An online tool is available to help farmers and water managers assess drought and irrigation impacts on water use and crop development. USDA’s Agricultural Research Service has developed an evapotranspiration and drought modeling system at the Hydrology and Remote Sensing Laboratory in Beltsville, Md. It will help forecasters monitor ET and drought conditions across the United States and overseas.
The model, known as ALEXI (Atmosphere-Land Exchange Inverse), uses thermal infrared imagery from satellites and calculates soil and plant temperatures that can be used to create maps of ET rates of plants growing in cultivated areas, forests and natural habitats around the world.
ET consists of the water evaporated from soil and plant surfaces, and the water vapor that escapes, or transpires, through plant leaf pores as the plants absorb carbon dioxide through photosynthesis. Generally, evaporation cools surfaces, so a cooler land surface is an indicator of higher ET rates and wetter soils.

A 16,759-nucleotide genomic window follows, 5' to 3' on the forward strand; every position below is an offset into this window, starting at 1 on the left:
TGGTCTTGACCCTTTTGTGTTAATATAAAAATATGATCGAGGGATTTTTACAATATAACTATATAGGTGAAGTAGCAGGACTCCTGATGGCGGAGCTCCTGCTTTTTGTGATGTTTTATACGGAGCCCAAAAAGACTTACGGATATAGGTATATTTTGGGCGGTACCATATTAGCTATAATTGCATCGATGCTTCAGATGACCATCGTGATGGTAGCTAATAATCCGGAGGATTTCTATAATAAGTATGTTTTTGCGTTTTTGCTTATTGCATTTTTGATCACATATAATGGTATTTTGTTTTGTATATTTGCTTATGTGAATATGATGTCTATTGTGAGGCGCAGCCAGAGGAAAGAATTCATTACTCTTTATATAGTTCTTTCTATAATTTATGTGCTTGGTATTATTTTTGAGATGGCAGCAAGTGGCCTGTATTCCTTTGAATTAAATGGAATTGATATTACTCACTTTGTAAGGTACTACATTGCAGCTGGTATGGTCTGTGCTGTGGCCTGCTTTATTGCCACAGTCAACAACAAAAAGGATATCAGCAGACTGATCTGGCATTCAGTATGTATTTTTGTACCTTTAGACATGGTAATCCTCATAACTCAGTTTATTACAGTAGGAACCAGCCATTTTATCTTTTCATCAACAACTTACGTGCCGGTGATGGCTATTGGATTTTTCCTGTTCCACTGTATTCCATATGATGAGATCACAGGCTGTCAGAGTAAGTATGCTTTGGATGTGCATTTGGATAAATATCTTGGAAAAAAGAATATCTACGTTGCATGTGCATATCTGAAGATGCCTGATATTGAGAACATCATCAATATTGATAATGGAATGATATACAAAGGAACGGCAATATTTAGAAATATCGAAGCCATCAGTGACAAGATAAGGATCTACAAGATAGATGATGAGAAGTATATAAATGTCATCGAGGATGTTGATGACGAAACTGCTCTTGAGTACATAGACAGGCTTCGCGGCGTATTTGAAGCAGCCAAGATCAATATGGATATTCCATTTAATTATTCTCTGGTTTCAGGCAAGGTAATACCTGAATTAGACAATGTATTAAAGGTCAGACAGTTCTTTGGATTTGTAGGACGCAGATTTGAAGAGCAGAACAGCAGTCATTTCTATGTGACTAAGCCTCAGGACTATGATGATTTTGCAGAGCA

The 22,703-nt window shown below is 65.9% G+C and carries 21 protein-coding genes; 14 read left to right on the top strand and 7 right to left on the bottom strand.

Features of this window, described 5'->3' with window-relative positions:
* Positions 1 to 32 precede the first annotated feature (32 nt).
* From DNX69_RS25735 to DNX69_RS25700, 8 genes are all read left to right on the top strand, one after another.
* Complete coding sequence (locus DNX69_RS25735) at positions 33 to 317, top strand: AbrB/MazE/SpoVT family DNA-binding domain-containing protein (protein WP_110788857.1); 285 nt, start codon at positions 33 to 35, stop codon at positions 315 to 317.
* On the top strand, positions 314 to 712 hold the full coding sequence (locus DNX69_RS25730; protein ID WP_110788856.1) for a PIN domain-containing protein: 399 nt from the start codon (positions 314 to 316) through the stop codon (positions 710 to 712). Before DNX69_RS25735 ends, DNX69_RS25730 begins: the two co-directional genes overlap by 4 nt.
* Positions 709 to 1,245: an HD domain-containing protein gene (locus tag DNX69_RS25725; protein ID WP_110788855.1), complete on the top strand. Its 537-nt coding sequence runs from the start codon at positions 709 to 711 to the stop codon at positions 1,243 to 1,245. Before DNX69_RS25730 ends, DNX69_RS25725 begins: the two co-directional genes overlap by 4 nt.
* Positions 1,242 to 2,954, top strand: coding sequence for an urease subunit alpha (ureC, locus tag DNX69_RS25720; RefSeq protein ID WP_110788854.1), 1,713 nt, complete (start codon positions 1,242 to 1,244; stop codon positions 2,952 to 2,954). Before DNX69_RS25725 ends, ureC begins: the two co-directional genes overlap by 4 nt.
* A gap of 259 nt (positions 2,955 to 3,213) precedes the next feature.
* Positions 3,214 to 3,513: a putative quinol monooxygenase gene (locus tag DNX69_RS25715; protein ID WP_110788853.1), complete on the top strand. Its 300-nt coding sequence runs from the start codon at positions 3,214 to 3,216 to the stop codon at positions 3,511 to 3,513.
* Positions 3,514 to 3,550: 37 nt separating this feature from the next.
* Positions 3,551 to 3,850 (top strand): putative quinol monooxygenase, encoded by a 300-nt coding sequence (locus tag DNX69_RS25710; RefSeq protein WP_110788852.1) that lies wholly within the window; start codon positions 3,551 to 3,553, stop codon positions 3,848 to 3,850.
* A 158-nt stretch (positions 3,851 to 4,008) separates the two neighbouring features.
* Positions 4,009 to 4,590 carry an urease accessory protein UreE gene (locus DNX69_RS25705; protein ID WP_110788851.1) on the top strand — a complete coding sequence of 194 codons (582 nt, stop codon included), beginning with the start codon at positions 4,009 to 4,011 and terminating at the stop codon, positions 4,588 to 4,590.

The National Oceanic and Atmospheric Administration and the National Aeronautics and Space Administration funded the work. NOAA plans to use the system to generate ET estimates over the continental United States.
ALEXI has been estimating ET rates since 2000, but the researchers continue to refine the system and plan to make the maps available online on the U.S. Drought Portal at drought.gov.